07 February 2007

Measures of endemism

For about a month now, I have been compiling a list of the land snails endemic to Turkey. A taxon (for example, a species, a genus or a family) is endemic to a particular area if it occurs only in that area. My next step and the ultimate aim is to determine if there are any centers of land snail endemism in Turkey. A center of endemism could be defined as an area where there many more endemic species than there are in adjacent areas of equal size. So to determine if an area is a center of endemism, one needs an objective way of counting endemic species.

An internet search yielded the full text of quite an informative paper1 titled "Endemism in the Australian flora". I have no specific interest in the flora of Australia, other than reading the relevant posts on A Snail's Eye View, but I figured the theory and methodology used in this paper would be as applicable to snails as they were to plants.

The authors mapped the distributions of 8468 plant species on a map of Australia using a grid of 1° latitude X 1° longitude. The resulting map (Fig. 1 in the paper) immediately gives one an idea of where the endemic species are concentrated. (One complaint I have: the color codes used in the maps are not explained in the paper unless I missed it, but from the context it appears that yellows and reds are for low numbers of species, the blues are for intermediate numbers, while the reddish colors are for the highest numbers of species.)

Three ways of measuring endemism are discussed in the paper. One is a simple count of the number of endemics per grid cell. But the patterns of endemism are scale-dependent. The authors set an upper limit of 4 cells and calculate for each cell the total number of endemics whose ranges are 4 cells or less (Fig. 2 in the paper).

The second measure is the weighted endemism (WE), which is the sum of the reciprocal of the total number of cells each species in a grid cell is found in.

WE = ∑ 1/C (C is the number of grid cells each endemic occurs in)

What makes the paper really useful is the third and the a new measure of endemism it introduces, the corrected weighted endemism (CWE). The corrected weighted endemism is simply the weighted endemism divided by the total number of species in a cell.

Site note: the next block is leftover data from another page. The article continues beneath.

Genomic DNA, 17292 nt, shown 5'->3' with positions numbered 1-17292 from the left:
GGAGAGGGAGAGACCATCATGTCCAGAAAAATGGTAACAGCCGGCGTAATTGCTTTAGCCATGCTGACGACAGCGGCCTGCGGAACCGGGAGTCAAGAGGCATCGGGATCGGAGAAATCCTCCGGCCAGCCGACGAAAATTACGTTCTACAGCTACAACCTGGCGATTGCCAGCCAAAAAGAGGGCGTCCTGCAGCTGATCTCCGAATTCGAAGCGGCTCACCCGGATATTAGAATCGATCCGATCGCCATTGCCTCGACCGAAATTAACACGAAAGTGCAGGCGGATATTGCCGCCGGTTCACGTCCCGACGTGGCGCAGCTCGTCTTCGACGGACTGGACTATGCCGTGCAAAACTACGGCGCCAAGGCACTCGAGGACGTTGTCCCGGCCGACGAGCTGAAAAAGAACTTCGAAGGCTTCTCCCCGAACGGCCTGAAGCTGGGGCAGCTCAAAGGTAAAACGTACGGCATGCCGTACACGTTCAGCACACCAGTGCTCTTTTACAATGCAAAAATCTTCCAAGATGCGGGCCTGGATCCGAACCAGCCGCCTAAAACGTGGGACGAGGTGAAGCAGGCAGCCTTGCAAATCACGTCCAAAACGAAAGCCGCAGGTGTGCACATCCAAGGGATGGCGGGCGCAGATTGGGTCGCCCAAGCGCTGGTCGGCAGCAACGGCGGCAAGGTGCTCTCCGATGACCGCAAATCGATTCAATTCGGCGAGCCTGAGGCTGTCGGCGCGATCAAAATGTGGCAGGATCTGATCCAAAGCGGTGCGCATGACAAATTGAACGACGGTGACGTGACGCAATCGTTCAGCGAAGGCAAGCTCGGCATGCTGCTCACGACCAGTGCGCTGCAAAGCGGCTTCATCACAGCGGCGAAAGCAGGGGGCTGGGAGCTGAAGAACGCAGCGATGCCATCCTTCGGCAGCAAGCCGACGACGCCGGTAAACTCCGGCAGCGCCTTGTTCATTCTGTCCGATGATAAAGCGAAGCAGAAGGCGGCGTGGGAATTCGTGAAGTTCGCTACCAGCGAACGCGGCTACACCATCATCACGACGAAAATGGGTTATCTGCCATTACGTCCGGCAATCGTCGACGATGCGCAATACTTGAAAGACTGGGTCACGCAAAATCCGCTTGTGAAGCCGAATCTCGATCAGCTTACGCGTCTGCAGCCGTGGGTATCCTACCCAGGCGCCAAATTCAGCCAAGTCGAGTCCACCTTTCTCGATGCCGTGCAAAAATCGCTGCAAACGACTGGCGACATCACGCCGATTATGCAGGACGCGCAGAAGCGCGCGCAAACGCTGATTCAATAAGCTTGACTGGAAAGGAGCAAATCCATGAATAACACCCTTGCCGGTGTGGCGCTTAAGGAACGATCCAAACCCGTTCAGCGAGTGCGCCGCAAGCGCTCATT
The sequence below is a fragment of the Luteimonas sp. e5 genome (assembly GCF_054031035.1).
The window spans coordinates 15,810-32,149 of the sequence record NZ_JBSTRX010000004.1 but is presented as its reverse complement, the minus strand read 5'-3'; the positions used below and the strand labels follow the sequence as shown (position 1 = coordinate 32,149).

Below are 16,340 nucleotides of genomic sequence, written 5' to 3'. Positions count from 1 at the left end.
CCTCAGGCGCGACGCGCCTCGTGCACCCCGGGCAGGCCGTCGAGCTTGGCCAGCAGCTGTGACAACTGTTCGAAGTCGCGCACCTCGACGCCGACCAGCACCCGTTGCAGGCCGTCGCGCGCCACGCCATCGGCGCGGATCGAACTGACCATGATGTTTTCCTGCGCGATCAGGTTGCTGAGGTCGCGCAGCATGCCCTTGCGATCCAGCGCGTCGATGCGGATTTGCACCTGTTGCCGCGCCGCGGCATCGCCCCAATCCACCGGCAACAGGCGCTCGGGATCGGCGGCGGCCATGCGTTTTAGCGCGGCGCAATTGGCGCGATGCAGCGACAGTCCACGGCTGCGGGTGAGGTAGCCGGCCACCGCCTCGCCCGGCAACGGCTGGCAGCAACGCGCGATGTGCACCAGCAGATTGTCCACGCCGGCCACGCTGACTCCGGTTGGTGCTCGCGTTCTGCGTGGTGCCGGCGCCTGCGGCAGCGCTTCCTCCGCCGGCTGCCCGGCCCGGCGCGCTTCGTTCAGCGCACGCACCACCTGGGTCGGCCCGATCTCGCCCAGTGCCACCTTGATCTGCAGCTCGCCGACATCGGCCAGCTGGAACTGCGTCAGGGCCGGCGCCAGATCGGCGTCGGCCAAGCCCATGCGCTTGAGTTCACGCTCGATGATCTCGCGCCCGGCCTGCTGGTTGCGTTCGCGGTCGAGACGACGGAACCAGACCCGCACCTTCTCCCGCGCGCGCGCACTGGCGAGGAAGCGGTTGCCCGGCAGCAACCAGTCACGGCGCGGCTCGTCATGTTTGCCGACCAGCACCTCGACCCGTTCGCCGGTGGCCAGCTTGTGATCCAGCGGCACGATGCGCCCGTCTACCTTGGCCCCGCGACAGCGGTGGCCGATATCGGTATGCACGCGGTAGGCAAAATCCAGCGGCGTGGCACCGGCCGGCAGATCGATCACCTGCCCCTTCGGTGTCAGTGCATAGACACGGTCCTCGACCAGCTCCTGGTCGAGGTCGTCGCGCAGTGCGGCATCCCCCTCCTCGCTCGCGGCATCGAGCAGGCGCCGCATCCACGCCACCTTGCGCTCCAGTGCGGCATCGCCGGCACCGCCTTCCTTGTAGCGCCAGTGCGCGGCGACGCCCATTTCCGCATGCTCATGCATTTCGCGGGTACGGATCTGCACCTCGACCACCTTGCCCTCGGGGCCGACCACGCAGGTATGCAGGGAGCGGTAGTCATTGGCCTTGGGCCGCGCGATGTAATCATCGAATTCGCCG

CWE = WE/K (K is the total number of species in a grid cell)

These measures are discussed in detail on p. 186 of the paper. (The abbreviations used here are mine.)

Using one (or more) of these methods, a measure is calculated for each grid cell and indicated on a map. The comparisons of mapped CWE values gives a pretty accurate idea of where the centers of endemism are; it does at least for the Australian flora, according to the authors (Fig. 3 in the paper).

As I develop my database further and start analyzing it, there will be more posts on this subject.

1Crisp, M. D., Laffan, S., Linder, H. P., and Monro, A. 2001. Endemism in the Australian flora. Journal of Biogeography 28:183-198. pdf

1 comment:

Snail said...

he comparisons of mapped CWE values gives a pretty accurate idea of where the centers of endemism are; it does at least for the Australian flora, according to the authors

If we did a CWE for Australian snails, I'd put money down on the Kimberley (northwern WA) coming up as a really significant area. There'd also be more emphasis on central Australia.

The McIlwraith Range area of eastern Cape York Peninsula will probably yield all sorts of goodies too. It's just such an effort to get there ...

I look forward to reading more about your analyses!